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The media plays a big part in shaping society. If you want to explore what drives social trends and how the media shapes our society, this course is for you.
You’ll explore pressing contemporary social issues and get an understanding of specialist areas of sociological study, while developing the knowledge and skills to expertly dissect the media.
When you complete this course you'll also be primed for a career in anything from health and social care to the creative industries.
To do this degree, you need to apply for the BSc (Hons) Sociology course. This is because it's a 'pathway' degree.
You’ll study Sociology in depth and add Media Studies as a complementary subject in years 2 and 3. You’ll graduate with a BSc (Hons) Sociology with Media Studies degree when you finish the course.
These are the entry requirements for the BSc (Hons) Sociology course.
BA (Hons) Sociology degree entry requirements
- A levels - BBC-BCC
- UCAS points - 104-112 points to include a minimum of 2 A levels, or equivalent (calculate your UCAS points)
- T-levels - Merit
- BTECs (Extended Diplomas) - DMM
- International Baccalaureate - 25
You may need to have studied specific subjects – find full entry requirements and other qualifications we accept
English language requirements
- English language proficiency at a minimum of IELTS band 6.0 with no component score below 5.5.
We also accept other standard English tests and qualifications, as long as they meet the minimum requirements of your course.
If you don't meet the English language requirements yet, you can achieve the level you need by successfully completing a pre-sessional English programme before you start your course.
We look at more than just your grades
While we consider your grades when making an offer, we also carefully look at your circumstances and other factors to assess your potential. These include whether you live and work in the region and your personal and family circumstances which we assess using established data.
Courses in Sociology
Hear our students and lecturers explain the benefits of studying a sociology course with us.
Chloe: I think I wanted to study sociology because it's got so many different components that you can't find it not interesting.
Dr Joseph Burridge: We offer three courses: Sociology, Sociology with Psychology and Sociology with Criminology.
Dr Rusten Menard: On our sociology courses, we offer a broad range of topics.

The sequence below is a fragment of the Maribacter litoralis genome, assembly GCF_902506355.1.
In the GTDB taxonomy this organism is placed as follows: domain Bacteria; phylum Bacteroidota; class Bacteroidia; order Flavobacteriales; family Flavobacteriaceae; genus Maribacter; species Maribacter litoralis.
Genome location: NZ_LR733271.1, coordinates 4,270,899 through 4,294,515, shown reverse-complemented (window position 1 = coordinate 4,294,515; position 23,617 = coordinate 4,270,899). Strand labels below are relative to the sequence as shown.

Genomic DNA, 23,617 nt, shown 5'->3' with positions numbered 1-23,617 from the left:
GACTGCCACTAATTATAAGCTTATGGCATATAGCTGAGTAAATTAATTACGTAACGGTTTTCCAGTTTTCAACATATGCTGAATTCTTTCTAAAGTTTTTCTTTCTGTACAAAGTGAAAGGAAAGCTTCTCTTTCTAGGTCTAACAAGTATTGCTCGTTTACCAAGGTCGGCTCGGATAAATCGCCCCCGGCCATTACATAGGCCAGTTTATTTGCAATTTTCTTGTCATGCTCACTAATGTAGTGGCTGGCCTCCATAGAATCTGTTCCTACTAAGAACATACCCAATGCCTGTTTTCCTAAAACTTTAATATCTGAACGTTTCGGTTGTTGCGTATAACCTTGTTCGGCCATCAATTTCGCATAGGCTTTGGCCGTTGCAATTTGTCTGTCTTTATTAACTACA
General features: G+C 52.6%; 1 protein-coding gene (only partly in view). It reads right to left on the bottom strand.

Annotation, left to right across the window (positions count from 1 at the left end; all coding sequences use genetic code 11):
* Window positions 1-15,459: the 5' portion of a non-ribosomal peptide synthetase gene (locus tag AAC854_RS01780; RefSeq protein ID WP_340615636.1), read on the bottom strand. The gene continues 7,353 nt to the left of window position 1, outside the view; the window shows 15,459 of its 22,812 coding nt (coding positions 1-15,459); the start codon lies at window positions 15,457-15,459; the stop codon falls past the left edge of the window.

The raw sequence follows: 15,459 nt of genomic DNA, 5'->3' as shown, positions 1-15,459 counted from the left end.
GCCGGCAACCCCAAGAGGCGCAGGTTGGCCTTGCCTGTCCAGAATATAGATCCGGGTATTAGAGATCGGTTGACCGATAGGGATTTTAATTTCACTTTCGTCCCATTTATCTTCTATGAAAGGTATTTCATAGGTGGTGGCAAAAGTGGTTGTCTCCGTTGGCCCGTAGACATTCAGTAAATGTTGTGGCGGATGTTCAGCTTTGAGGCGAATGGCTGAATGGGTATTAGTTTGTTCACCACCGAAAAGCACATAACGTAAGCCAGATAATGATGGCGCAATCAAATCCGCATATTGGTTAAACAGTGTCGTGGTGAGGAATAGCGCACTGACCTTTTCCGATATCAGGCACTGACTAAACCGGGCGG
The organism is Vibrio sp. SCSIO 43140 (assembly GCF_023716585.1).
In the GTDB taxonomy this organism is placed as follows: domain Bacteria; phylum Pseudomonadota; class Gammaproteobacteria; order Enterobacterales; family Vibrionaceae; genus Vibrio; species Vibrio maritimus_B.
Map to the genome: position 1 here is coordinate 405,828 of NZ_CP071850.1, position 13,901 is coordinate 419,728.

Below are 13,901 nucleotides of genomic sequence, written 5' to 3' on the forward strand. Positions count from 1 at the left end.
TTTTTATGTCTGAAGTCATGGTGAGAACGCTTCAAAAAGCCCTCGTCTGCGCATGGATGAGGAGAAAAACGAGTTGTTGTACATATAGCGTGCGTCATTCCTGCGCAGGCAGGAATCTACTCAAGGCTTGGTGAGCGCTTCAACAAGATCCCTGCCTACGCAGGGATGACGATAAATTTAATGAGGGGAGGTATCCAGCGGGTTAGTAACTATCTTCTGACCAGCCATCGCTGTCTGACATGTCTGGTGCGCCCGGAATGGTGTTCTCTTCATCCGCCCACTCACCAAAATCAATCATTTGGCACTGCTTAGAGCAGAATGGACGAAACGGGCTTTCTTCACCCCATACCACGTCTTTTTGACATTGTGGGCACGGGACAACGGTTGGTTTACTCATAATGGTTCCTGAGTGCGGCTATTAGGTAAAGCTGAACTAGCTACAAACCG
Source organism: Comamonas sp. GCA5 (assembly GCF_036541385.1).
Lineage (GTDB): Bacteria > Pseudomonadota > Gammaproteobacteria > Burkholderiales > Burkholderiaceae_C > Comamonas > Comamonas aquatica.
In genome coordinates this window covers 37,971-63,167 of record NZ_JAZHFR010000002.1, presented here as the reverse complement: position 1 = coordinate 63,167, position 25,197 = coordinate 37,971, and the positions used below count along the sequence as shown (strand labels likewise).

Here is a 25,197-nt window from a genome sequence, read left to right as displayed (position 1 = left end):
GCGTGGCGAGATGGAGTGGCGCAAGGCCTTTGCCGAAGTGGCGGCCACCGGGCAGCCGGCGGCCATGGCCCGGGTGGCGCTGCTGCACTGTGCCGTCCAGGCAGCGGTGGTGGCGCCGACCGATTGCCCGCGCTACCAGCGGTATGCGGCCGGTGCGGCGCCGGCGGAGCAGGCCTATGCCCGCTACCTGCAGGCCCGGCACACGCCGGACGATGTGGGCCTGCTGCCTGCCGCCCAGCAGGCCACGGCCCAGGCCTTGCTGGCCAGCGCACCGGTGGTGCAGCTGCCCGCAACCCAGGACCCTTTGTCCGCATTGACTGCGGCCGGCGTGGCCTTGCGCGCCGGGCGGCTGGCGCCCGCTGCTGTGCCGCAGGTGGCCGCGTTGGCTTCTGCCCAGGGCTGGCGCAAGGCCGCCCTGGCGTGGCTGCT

Joseph: Social inequalities and injustices, gender and sexuality, about race and racism, about nationalism, about the emotions, about food. It's a very versatile course.
Abby: At uni, it's interesting because everybody comes from a range of different places. You kind of learn about things that can relate to your life and people in your classes lives.
Rusten: It makes me feel amazing that students can connect their everyday experiences to these much larger topics that we're all dealing with on an everyday basis, even though we don't know that we are.
Joseph: There's a range of reasons that students will study the course, but I think that the most important one is that they're interested in understanding society and also wanting to change it.
Chloe: We’ll be sat in the seminar and everyone from different corners of the room is bringing in their own opinion.
Rusten: There are so many different kinds of jobs that our students go into, such as HR, marketing, the
Abby: charities sector, non-government organisations,
Asan: a higher education lecturer, a social researcher.
Chloe: I went and did a month out in Tanzania and I was working in a school there and I got picked to do that because I did sociology.
I chose to study at the University of Portsmouth because I just love the city as a whole.
Asan: It's a beautiful city. There’s lots to do here. There's always somewhere I could go.
Chloe: It's great that you can have that city environment with the kind of fast pace of life but you can walk 15 minutes up the road and be on a beach, relaxing, having an ice cream.
Asan: All the lecturers, the staff, they're very knowledgeable. You can go to them for anything. You can tell when your lecturer is really excited about the topic and that makes you feel more excited about the topic too.
Joseph: The thing I enjoy most, I think is the student journey. Meeting them on that very first day, they're fresh to the institution and then seeing them develop over the three or four years that they're here and ultimately seeing them graduate and, you know, having them come back and tell us how they're getting on and what they're doing. That's one of the most rewarding parts of it.